We were blessed to be able to take a pilgrimage to St. John the Compassionate Mission and related ministries in Toronto this past week.
Toronto is about an 8-hour drive from where we live, and because of work schedules, we were only there about 24 hours, but that time was packed and we got to experience more than we thought we would.
While we were there, we stayed in the hospitality house (which is called the Lourmel House, after the location where Mother Maria of Paris lived in France). We were welcomed by the three Brothers of Mercy and a family from Iraq who live there. We also participated in meals and prayer services at the Mission and the Drop-in Center, and we visited the social enterprise bakery and the thrift store.
The one phrase that I heard from several people that we talked with was how Fr. Roberto and other leaders saw value in them even when they maybe couldn’t see their own worth, and they found ways for them to get involved. There is an intentionality about making sure that everyone finds their place in the community and in the Kingdom of God. Like Joanna who is on staff now, greeting everyone and coordinating activities (I’m not sure of her actual title or specific responsibilities). Or Daniel, who at one time experienced homelessness and is now on the board of directors. Or Sean who has Down Syndrome who was tasked with befriending a member of the community who everyone thought was mute, and gave him his voice back. While there is a place for outside professionals and outside volunteers to join in, the place really belongs to the community with everyone doing their part.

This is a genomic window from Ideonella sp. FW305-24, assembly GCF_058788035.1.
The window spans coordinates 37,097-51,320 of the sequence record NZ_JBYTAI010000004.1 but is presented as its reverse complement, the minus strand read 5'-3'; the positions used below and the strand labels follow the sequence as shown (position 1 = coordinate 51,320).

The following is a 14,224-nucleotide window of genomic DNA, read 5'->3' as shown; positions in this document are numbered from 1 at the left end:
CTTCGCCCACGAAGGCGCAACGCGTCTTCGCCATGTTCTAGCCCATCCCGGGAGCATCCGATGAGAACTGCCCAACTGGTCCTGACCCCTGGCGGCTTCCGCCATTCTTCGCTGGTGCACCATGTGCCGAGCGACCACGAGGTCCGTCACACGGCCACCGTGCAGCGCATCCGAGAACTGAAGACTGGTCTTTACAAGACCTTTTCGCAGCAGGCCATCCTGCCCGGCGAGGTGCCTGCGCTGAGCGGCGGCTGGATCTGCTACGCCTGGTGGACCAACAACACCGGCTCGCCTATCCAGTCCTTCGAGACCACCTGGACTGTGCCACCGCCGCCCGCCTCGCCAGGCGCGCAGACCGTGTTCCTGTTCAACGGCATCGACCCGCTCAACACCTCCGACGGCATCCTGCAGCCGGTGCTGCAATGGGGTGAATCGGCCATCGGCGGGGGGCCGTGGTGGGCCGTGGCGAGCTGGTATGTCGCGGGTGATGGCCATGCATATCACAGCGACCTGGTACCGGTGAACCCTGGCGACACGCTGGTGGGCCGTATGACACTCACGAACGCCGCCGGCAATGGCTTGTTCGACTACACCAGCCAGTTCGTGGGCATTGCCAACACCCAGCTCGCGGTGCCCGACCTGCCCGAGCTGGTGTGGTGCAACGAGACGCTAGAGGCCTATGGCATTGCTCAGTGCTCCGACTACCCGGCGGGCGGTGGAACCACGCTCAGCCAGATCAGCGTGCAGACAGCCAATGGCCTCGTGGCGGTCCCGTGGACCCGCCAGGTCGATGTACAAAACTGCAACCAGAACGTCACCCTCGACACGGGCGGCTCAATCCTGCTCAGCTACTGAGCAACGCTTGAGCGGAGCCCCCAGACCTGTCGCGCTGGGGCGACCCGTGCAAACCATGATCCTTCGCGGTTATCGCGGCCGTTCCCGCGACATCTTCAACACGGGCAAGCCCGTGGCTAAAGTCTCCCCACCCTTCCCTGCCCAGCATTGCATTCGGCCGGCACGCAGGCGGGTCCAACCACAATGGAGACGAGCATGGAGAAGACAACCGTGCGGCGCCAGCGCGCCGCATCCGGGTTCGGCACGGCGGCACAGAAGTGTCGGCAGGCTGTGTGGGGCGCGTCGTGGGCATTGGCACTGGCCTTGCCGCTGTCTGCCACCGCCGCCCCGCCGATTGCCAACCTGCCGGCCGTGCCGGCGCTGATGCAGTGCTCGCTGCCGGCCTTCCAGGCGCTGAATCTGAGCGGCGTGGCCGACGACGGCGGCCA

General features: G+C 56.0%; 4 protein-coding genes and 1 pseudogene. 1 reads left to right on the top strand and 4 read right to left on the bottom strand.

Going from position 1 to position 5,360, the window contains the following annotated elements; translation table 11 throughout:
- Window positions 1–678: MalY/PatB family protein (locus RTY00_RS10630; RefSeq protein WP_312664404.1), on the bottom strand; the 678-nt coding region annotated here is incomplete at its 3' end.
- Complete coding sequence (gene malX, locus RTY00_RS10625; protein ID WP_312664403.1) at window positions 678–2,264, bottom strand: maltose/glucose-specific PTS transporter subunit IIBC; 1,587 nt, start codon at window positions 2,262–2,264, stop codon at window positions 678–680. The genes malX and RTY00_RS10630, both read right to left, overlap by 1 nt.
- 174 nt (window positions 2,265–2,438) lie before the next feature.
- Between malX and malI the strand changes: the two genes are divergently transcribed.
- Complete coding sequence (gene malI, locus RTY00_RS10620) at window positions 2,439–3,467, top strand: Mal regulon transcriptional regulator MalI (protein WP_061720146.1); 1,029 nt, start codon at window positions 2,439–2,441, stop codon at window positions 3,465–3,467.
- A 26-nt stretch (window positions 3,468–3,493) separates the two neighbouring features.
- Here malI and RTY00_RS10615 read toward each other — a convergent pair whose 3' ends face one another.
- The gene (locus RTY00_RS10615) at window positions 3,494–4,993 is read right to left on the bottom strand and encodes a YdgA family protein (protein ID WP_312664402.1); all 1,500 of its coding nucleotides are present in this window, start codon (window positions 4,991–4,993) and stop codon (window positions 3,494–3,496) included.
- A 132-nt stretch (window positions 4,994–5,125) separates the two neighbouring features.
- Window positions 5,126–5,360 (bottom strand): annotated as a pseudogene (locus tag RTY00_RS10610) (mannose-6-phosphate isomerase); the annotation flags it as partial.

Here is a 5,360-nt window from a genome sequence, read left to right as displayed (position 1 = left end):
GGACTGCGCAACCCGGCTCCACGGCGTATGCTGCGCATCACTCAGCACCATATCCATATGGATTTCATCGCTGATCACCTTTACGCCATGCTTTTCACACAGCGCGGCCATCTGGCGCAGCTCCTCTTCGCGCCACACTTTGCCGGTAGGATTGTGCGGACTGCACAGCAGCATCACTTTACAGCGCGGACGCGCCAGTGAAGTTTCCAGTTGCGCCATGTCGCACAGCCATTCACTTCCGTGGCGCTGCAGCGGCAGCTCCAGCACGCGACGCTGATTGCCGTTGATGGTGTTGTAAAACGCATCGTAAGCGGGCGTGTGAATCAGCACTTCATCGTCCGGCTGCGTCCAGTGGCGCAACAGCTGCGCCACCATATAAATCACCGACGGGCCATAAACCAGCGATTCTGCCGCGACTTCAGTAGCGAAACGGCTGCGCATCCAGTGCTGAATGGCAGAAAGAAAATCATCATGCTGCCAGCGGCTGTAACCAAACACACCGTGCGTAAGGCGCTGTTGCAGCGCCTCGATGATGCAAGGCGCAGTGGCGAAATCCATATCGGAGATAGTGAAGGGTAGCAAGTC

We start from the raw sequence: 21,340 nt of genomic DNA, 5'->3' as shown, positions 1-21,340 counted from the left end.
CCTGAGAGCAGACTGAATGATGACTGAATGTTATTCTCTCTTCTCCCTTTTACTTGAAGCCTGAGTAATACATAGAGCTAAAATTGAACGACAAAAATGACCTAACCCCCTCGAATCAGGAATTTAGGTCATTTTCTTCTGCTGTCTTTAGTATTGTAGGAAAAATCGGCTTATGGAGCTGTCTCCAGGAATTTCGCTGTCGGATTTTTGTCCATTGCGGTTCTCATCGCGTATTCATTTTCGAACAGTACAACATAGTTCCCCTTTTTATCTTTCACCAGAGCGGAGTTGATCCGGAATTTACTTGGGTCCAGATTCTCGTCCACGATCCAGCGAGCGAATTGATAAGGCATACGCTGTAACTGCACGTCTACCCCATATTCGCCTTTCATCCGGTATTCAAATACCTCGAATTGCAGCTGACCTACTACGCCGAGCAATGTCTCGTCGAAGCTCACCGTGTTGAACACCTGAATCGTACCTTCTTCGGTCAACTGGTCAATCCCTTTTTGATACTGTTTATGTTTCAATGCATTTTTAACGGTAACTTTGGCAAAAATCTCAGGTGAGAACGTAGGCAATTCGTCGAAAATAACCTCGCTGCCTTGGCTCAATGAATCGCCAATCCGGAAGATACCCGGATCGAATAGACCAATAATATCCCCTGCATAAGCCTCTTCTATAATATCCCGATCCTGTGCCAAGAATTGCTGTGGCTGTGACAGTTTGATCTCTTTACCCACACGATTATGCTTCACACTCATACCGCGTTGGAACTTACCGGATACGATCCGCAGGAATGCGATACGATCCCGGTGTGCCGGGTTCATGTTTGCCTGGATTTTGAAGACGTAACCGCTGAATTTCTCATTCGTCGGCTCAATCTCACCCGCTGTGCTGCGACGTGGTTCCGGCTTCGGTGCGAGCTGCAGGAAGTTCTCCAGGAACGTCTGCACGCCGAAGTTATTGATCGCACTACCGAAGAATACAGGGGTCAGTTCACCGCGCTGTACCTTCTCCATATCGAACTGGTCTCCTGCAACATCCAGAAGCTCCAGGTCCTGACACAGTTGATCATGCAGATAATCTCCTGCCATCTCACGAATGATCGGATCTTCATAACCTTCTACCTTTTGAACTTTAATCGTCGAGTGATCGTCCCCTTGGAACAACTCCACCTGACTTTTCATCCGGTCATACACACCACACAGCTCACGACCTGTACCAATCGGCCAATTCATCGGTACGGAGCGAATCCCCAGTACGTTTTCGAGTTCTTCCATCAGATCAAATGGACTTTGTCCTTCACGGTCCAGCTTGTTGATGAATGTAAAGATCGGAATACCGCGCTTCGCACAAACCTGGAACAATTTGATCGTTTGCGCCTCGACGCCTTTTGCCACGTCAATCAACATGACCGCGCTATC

While we were there, we interviewed a bunch of people and hope to share some of those interactions with you in upcoming episodes. There's Joanna and David, mentioned earlier. There’s also Deacon Paul, Father Nicolaie and Father Roberto. We’ll also be hearing from two of the Brothers of Mercy who are participating in the Lived Theology School and living in the hospitality house.
Admittedly, ours is a very incomplete view of life there. We make no claims to have even scratched the surface of what happens there. One of the things that Fr. Roberto reminded us is that in our short visit, we were not able to experience the mundaneness of interacting with those who are disenfranchised. It’s not glamorous work, but can look like it for those of us who pop in for a short visit. I think daily corporate prayer as a community is what gives them the strength and endurance for the challenges they experience.